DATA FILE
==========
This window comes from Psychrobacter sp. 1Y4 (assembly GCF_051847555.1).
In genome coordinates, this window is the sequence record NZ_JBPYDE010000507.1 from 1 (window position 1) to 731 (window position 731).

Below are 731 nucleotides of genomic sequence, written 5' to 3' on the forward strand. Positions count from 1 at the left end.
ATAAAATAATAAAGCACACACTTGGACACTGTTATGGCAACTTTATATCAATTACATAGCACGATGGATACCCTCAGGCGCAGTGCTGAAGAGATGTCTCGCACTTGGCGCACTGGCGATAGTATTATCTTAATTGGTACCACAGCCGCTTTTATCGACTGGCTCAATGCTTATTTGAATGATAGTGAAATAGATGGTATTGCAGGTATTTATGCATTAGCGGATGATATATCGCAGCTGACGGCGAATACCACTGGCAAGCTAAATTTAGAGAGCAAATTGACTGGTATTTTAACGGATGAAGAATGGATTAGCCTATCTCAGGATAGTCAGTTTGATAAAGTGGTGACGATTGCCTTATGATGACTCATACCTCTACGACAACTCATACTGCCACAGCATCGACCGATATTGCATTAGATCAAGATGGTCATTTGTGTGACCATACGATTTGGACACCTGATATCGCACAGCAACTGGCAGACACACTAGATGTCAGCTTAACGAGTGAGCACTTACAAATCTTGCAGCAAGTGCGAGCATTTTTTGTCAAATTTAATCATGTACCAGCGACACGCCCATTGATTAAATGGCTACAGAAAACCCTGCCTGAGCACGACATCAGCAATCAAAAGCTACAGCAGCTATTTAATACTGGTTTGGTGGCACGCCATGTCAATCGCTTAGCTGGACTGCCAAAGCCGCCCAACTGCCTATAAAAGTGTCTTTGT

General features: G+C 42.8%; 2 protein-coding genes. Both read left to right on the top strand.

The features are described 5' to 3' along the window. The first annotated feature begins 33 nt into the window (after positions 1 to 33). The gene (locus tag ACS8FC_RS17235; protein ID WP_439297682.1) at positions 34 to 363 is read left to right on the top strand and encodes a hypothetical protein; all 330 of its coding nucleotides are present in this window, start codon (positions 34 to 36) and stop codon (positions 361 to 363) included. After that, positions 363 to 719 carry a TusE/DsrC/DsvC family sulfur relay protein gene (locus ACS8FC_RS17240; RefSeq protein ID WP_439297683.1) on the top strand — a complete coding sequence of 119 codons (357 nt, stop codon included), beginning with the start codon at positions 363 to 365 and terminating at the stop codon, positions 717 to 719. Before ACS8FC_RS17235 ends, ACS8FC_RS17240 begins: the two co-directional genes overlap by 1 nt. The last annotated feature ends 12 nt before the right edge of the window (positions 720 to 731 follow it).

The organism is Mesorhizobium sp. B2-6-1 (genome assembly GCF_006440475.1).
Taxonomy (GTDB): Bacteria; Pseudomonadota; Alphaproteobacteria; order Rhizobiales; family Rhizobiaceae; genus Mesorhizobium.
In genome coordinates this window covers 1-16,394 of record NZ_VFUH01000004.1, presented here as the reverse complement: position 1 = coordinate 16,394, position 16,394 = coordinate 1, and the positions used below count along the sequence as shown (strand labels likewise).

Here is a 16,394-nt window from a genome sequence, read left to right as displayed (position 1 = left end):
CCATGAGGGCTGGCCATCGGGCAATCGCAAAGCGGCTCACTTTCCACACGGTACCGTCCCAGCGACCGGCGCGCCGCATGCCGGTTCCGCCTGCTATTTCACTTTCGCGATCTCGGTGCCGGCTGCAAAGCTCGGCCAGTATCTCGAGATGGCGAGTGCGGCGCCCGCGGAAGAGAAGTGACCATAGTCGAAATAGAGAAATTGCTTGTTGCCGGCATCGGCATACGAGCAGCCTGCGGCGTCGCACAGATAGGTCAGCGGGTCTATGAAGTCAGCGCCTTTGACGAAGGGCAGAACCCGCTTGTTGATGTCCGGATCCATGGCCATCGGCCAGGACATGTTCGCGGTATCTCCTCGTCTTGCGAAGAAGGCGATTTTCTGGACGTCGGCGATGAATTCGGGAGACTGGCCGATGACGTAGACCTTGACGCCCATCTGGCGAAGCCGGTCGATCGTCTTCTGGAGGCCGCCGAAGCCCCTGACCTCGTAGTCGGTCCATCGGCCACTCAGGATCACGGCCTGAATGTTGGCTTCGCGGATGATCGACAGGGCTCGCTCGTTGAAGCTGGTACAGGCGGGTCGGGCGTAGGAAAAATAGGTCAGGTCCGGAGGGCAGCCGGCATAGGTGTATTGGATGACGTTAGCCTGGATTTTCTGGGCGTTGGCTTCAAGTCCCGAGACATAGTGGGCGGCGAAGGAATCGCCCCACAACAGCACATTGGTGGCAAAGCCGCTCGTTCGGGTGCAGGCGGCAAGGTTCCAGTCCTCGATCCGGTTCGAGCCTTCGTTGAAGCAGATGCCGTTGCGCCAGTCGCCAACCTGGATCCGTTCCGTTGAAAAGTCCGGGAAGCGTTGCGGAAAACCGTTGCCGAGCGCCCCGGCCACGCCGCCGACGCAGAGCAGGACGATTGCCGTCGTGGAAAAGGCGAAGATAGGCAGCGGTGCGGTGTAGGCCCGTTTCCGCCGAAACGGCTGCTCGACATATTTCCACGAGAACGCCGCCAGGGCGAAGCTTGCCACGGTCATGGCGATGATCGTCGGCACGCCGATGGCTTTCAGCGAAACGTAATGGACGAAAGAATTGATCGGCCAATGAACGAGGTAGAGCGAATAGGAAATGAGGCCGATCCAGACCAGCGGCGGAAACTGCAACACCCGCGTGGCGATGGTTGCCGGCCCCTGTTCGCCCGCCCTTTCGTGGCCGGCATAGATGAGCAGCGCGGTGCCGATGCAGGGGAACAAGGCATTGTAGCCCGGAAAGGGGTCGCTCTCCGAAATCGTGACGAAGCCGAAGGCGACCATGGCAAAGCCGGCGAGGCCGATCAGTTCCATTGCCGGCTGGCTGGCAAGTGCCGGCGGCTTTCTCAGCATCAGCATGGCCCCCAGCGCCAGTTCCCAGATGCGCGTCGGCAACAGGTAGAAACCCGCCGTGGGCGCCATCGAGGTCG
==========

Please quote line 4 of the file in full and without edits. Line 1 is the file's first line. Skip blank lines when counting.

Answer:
ATAAAATAATAAAGCACACACTTGGACACTGTTATGGCAACTTTATATCAATTACATAGCACGATGGATACCCTCAGGCGCAGTGCTGAAGAGATGTCTCGCACTTGGCGCACTGGCGATAGTATTATCTTAATTGGTACCACAGCCGCTTTTATCGACTGGCTCAATGCTTATTTGAATGATAGTGAAATAGATGGTATTGCAGGTATTTATGCATTAGCGGATGATATATCGCAGCTGACGGCGAATACCACTGGCAAGCTAAATTTAGAGAGCAAATTGACTGGTATTTTAACGGATGAAGAATGGATTAGCCTATCTCAGGATAGTCAGTTTGATAAAGTGGTGACGATTGCCTTATGATGACTCATACCTCTACGACAACTCATACTGCCACAGCATCGACCGATATTGCATTAGATCAAGATGGTCATTTGTGTGACCATACGATTTGGACACCTGATATCGCACAGCAACTGGCAGACACACTAGATGTCAGCTTAACGAGTGAGCACTTACAAATCTTGCAGCAAGTGCGAGCATTTTTTGTCAAATTTAATCATGTACCAGCGACACGCCCATTGATTAAATGGCTACAGAAAACCCTGCCTGAGCACGACATCAGCAATCAAAAGCTACAGCAGCTATTTAATACTGGTTTGGTGGCACGCCATGTCAATCGCTTAGCTGGACTGCCAAAGCCGCCCAACTGCCTATAAAAGTGTCTTTGT